That same apple orchard has now been sold to the local carpenter to make a home for his bride—and has become a bone of contention. Who knew that the cider apple that made Joe Johannsen’s family famous during Prohibition—an apple thought to be extinct—would still be growing there? When Joe and Siena Panati discover the secret recipe hidden in plain sight, will it mean their future—or will it tear their friendships apart? Then Sam Wilson’s return to the Cove for an antique car rally triggers a series of ghostly visitations. The last thing he needs is for Marigold’s ghost to reveal herself to Haley Struthers, the botanist who discovered the apples. But Haley has something very real to be afraid of, and only Sam can help her. It all comes to a head when Lora Trelawney returns to the Cove. With the help of Spike the bartender, she discovers that some secrets aren’t meant to be kept … even from herself … and love is the only way that the Cove’s Jazz Age secrets will ever be resolved …
Readers have fallen in love with Corsair’s Cove, its small-town atmosphere and quirky characters. The Reading Café called the Chocolate Shop novellas “swoon-worthy love stories sure to sweeten your life.” The Orchard series simply raises the bar—giving you stories as tasty as a slice of homemade apple pie!
November 4, 2018 • No Comments
So I’ve promised to do something new in the Dark Forgotten world for a long time, and here we go–an all-new Christmas novella featuring many of the characters from the novels. I hope you enjoy it! It’s available right now on Amazon and in KU, and I hope to get a print available very shortly.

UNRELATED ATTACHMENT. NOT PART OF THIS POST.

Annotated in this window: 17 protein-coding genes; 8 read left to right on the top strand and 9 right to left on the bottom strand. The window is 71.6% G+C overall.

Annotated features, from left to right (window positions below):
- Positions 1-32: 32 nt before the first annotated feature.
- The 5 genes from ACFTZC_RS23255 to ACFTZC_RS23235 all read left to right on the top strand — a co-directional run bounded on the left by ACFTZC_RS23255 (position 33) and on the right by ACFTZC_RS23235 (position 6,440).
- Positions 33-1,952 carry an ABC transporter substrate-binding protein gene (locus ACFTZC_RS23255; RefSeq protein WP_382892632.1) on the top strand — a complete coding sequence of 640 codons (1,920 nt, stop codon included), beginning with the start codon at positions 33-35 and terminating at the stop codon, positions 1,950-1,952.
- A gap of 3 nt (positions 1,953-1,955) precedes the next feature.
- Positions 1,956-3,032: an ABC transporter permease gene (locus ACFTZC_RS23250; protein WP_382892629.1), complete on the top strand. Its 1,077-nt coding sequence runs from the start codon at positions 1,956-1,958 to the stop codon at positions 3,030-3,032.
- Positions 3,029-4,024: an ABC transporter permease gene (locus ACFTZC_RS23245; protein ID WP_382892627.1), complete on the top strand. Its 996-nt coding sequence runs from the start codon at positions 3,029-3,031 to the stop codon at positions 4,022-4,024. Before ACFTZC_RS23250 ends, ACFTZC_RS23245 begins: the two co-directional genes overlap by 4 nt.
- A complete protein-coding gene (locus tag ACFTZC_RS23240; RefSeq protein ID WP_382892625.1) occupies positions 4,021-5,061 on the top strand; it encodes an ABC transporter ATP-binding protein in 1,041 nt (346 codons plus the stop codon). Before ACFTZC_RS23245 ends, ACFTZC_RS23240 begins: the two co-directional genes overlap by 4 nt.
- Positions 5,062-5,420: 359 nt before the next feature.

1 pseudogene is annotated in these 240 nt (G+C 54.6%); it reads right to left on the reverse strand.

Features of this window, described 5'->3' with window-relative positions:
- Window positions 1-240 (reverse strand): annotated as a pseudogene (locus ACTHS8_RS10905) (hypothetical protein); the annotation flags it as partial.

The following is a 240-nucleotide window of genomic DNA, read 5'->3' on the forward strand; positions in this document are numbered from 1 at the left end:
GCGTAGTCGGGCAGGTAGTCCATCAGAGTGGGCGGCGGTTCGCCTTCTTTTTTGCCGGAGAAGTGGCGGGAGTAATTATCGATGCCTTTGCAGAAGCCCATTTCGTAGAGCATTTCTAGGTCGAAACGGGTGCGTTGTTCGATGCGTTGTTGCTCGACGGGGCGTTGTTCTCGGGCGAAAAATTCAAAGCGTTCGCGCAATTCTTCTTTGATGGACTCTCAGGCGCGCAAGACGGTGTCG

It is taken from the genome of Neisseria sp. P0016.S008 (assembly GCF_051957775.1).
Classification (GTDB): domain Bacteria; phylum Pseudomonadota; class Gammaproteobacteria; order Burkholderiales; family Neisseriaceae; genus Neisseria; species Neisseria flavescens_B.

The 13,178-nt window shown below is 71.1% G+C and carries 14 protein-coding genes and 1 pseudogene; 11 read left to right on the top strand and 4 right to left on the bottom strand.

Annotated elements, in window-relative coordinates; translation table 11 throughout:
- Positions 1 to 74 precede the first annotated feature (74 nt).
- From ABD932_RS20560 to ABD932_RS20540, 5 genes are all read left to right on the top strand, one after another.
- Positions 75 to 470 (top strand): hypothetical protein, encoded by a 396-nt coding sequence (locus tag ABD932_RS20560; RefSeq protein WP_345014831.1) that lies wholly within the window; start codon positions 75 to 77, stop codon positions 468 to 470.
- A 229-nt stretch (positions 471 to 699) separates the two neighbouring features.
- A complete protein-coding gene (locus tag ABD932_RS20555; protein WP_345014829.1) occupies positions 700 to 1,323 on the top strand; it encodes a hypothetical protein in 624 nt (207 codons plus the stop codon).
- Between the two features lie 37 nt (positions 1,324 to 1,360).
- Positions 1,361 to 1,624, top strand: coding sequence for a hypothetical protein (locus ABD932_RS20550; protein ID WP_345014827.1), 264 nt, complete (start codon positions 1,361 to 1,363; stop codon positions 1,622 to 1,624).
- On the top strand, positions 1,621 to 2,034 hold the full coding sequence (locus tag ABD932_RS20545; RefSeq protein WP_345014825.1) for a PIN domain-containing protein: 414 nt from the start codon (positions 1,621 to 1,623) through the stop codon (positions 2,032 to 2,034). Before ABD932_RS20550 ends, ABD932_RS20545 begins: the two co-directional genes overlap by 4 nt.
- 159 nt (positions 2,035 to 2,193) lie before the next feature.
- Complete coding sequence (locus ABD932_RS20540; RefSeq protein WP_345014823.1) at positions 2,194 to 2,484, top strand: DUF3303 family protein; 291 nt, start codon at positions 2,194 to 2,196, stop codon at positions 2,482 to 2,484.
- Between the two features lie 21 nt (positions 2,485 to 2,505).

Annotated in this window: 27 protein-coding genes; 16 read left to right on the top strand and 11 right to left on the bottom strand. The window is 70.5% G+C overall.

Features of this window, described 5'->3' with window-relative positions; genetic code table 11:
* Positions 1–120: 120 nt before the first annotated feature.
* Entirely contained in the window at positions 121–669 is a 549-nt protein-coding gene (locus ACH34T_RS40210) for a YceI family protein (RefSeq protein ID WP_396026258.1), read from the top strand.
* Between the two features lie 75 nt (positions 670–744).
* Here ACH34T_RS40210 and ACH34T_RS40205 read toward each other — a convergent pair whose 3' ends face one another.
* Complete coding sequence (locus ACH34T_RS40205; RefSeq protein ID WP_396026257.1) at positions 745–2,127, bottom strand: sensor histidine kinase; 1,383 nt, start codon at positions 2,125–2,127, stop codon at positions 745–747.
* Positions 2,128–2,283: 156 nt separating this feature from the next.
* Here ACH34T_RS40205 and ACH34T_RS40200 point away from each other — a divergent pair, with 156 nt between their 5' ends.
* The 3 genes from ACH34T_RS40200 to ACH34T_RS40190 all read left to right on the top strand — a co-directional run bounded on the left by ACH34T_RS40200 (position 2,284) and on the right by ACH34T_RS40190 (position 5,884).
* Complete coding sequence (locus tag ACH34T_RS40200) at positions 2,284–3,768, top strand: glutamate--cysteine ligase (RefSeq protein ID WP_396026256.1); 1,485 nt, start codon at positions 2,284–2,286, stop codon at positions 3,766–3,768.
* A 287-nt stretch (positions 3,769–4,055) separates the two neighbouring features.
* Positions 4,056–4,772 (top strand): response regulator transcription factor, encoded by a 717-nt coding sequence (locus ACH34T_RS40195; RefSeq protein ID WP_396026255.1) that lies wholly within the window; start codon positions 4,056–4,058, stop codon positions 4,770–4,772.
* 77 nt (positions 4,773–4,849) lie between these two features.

Who says the holiday season is just for humans?
For all the holly-jolly times, family gatherings are complex no matter who—or what—you are. When you’re hunting for the latest “it” toy to stuff a stocking, it doesn’t matter if you’re alive or Undead, fanged or furry—you’re just as desperate to be the cool dad. And then there are the family grumps who never send cards, the ones who eat all the good candy, and those who drool and dig up the neighbor’s yard.
No, the Yuletide Season isn’t for the faint of heart—and sometimes it’s downright demonic—but holiday miracles make it all worthwhile. Chance encounters and unexpected forgiveness remind us that joy doesn’t come in a gift-wrapped box.
This novella from the Dark Forgotten world catches up with favorite characters for a fresh take on the holidays. Those visiting the world for the first time will understand why Chicago Tribune called it “simply superb.”
Grab this book and return to the world of the Dark Forgotten. Santa Claws is waiting!
September 12, 2018 • No Comments
This week sees the release of Secret Vintage by the esteemed Rachel Goldsworthy, which is the first novella of the Corsair’s Cove Orchard Series (yay!).
Releasing a book is a funny thing – the act itself is brief, and it’s easy to forget the months of work that went into writing it. With the Cove stories, there’s also the planning sessions (in this case, a super-intense session last spring) and follow up group calls (still ongoing).
On top of all that are the research moments. This summer I visited the Merridale Cidery, which has not only a very nice restaurant but a delightful orchard that invited wandering. Here is some of what I found …
Percy the Peacock is a terrible flirt – and his livelier cousins play a part in the story!
June 25, 2018 • No Comments